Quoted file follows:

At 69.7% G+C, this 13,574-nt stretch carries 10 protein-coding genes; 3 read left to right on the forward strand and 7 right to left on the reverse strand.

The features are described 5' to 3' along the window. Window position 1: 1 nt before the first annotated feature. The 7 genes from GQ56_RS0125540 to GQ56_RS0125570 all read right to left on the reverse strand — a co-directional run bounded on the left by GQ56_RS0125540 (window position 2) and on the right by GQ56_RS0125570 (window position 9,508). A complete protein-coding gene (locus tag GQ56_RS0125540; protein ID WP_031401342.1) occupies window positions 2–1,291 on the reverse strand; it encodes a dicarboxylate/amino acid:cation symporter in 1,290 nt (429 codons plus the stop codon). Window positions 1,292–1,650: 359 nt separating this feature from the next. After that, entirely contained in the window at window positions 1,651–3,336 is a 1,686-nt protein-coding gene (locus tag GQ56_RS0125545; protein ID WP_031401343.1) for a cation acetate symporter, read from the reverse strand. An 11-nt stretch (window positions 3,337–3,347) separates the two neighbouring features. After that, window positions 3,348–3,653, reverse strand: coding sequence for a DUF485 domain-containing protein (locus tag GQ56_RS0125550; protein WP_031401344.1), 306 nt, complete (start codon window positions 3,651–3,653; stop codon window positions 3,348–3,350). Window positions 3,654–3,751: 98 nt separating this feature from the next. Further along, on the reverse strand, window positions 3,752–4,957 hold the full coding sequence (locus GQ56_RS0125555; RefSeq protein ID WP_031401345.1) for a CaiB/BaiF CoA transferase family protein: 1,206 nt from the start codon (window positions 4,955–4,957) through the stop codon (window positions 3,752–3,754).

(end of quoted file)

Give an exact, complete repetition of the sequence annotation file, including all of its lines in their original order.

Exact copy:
At 69.7% G+C, this 13,574-nt stretch carries 10 protein-coding genes; 3 read left to right on the forward strand and 7 right to left on the reverse strand.

The features are described 5' to 3' along the window. Window position 1: 1 nt before the first annotated feature. The 7 genes from GQ56_RS0125540 to GQ56_RS0125570 all read right to left on the reverse strand — a co-directional run bounded on the left by GQ56_RS0125540 (window position 2) and on the right by GQ56_RS0125570 (window position 9,508). A complete protein-coding gene (locus tag GQ56_RS0125540; protein ID WP_031401342.1) occupies window positions 2–1,291 on the reverse strand; it encodes a dicarboxylate/amino acid:cation symporter in 1,290 nt (429 codons plus the stop codon). Window positions 1,292–1,650: 359 nt separating this feature from the next. After that, entirely contained in the window at window positions 1,651–3,336 is a 1,686-nt protein-coding gene (locus tag GQ56_RS0125545; protein ID WP_031401343.1) for a cation acetate symporter, read from the reverse strand. An 11-nt stretch (window positions 3,337–3,347) separates the two neighbouring features. After that, window positions 3,348–3,653, reverse strand: coding sequence for a DUF485 domain-containing protein (locus tag GQ56_RS0125550; protein WP_031401344.1), 306 nt, complete (start codon window positions 3,651–3,653; stop codon window positions 3,348–3,350). Window positions 3,654–3,751: 98 nt separating this feature from the next. Further along, on the reverse strand, window positions 3,752–4,957 hold the full coding sequence (locus GQ56_RS0125555; RefSeq protein ID WP_031401345.1) for a CaiB/BaiF CoA transferase family protein: 1,206 nt from the start codon (window positions 4,955–4,957) through the stop codon (window positions 3,752–3,754).